The Nihon Review - Anime Reviews & Editorials

Patema Inverted

Title: Patema Inverted aka Sakesama no Patema
Genre: Drama/Romance
Company: Purple Cow Studios Japan
Format: Movie; 99 minutes
Dates: 13 June 2013

Synopsis: Patema is a young princess of a society that lives in a vast system of tunnels and caverns underground. Although constantly warned by her elders, Patema likes to explore the world beyond her village. One day while exploring one of the danger zones, she is attacked by a figure standing upside down on the ceiling. She falls through a deep pit and finds herself on the surface of a new world. Patema meets a boy named Eiji, who from her perspective is standing upside down, but for Eiji, she is the one who is inverted. With her world upside-down, Patema must seek help from Eiji as she is in great danger of falling into the sky.

The Highlights
Characters: Cute, but not a lot of development.
Gravity Hijinks: Not that fun due to underwhelming direction.
Forgettable: Movie fails to leave a lasting impression.

Patema Inverted is a demonstration of the difficulties of telling a compelling story within a small amount of time. The movie is a high-concept, science fiction tale about gravity being inverted for the surface world and the people underground. It is an intriguing setting with a simple hook, but the film does not use its time efficiently enough to explore it to a satisfying degree. Director Yoshiura Yasuhiro is certainly no novice, but Patema Inverted lacks the human touch and directorial imagination that made his work on Time of Eve so wonderful.

Although it is not atypical for high-concept works to provide little character development, in the case of Patema Inverted it is to its detriment. Patema and Eiji make a cute looking couple, but the film gives them little time to establish a genuine connection before springing all the zany action sequences on the audience. While somewhat fun to watch, these crazy action scenes of gravity going haywire do not provide enough thrills to be the entire essence of the movie. Moreover, while the film is definitely produced at a high budget — the backgrounds are especially gorgeous — it is bereft of stimulating camera angles and shots that can captivate the viewer. Yoshiura does not exploit the dynamic concept of gravity enough with his directing to create truly memorable scenes, which makes Patema Inverted a bit underwhelming.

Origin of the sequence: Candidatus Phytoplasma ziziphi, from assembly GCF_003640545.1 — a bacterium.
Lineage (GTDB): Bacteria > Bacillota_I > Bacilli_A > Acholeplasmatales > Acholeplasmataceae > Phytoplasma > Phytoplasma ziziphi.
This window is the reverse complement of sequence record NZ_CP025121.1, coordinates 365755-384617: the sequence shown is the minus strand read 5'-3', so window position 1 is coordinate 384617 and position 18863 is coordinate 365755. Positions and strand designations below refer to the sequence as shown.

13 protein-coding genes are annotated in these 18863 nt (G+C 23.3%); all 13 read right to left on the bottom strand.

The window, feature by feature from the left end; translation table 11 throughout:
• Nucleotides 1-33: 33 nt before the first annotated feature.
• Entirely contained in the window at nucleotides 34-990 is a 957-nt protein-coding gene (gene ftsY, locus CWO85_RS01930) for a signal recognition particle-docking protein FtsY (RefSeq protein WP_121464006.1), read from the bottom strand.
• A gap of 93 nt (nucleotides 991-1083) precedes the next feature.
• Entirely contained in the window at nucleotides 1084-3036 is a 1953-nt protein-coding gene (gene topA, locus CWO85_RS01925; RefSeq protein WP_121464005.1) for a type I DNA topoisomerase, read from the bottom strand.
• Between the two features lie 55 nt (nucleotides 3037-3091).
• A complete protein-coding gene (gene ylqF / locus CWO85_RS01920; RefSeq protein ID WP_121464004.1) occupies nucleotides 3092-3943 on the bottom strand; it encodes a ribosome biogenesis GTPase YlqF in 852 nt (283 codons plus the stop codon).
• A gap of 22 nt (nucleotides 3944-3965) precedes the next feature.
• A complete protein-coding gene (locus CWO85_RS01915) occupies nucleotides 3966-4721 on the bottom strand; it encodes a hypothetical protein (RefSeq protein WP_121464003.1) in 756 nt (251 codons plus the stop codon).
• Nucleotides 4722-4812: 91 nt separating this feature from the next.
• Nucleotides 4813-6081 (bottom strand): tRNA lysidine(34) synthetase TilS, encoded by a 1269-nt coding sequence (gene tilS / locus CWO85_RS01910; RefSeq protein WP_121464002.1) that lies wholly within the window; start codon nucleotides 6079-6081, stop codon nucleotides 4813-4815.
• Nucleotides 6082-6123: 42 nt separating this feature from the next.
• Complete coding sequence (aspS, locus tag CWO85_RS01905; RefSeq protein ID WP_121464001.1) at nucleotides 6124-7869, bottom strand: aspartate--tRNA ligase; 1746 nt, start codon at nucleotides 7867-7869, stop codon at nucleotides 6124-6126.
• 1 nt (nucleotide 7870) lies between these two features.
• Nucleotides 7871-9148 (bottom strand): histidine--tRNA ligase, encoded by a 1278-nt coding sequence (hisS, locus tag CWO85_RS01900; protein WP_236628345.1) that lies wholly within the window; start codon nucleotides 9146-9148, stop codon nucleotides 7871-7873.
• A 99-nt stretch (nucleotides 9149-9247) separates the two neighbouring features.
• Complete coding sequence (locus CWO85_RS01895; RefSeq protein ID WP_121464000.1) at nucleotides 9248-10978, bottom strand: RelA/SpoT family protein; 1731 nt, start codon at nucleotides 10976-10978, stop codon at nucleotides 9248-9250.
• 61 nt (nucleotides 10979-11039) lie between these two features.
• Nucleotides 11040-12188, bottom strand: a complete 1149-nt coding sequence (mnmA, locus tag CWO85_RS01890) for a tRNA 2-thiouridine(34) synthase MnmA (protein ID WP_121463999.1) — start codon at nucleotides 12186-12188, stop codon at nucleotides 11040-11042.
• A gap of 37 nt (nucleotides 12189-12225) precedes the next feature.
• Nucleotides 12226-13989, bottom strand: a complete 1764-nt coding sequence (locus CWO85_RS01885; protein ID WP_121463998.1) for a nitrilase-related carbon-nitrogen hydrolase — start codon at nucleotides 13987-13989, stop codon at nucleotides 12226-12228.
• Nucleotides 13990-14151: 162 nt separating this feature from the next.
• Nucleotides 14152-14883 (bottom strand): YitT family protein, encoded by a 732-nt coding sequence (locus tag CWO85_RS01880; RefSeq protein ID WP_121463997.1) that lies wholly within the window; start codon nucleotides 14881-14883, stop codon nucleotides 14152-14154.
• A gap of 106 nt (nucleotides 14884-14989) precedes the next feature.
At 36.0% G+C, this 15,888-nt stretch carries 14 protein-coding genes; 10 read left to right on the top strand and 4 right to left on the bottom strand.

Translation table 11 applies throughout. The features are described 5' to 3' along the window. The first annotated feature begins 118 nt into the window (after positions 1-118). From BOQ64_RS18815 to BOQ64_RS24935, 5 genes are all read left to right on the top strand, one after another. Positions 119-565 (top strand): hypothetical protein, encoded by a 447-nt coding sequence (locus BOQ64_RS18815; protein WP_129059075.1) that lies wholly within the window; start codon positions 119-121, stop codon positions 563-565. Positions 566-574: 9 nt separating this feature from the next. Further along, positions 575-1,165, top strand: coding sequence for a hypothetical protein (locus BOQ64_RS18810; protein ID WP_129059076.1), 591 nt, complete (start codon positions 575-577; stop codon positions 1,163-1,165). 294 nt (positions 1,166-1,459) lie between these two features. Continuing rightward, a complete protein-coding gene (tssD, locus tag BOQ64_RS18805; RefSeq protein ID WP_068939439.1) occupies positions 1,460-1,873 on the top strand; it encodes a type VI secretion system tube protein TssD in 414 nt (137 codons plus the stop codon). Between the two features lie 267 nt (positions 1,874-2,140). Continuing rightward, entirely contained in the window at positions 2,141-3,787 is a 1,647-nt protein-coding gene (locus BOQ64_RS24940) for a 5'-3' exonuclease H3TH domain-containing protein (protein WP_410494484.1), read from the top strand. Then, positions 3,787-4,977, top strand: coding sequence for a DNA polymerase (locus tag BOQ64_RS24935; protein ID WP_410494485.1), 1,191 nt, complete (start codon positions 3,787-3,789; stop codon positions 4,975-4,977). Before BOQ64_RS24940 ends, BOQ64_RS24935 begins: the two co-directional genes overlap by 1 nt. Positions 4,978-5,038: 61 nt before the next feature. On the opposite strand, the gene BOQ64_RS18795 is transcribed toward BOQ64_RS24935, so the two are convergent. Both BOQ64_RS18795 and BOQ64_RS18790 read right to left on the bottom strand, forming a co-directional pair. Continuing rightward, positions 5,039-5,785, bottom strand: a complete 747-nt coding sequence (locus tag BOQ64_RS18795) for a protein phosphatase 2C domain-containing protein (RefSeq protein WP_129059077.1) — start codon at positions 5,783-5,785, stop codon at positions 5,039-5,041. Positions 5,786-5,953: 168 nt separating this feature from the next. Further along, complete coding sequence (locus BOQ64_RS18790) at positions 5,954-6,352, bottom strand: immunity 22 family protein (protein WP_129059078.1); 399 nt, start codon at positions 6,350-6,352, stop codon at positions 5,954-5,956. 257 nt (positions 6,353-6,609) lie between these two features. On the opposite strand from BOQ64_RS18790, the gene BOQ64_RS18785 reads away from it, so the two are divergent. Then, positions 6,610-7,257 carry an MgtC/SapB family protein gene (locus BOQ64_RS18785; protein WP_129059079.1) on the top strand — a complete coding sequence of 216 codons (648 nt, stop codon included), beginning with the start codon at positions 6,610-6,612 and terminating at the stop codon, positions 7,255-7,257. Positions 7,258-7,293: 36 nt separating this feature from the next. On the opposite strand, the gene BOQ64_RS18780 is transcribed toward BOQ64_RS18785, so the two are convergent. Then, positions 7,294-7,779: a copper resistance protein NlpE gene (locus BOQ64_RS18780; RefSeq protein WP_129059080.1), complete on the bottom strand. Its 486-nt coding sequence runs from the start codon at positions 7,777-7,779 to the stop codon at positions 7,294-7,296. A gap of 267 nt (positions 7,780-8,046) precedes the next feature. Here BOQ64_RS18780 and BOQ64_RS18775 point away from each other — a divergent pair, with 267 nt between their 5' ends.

Unfortunately, the movie does not have much else to fall back on. There is a startling absence of exposition regarding either Patema’s underground society or the surface world of Age. The totality of the film’s conflict is a simplistic one: Age’s government fears another manmade disaster so they attempt to prevent their citizens from thinking of flying or interacting with the underground people they label as sinners. The eventual twist of the movie is a neat one, but Patema Inverted simply does not offer a lot of depth to dig into.

Without delving into more detail about the characters or setting, the film fails to make a lasting impression. It is a fleeting experience that one forgets about almost as soon as the credits roll around. Patema Inverted is a very easy watch, but it is a disappointing effort for Yoshiura, who is capable of so much more.

The Rating: 6

Reviewed by: Reckoner

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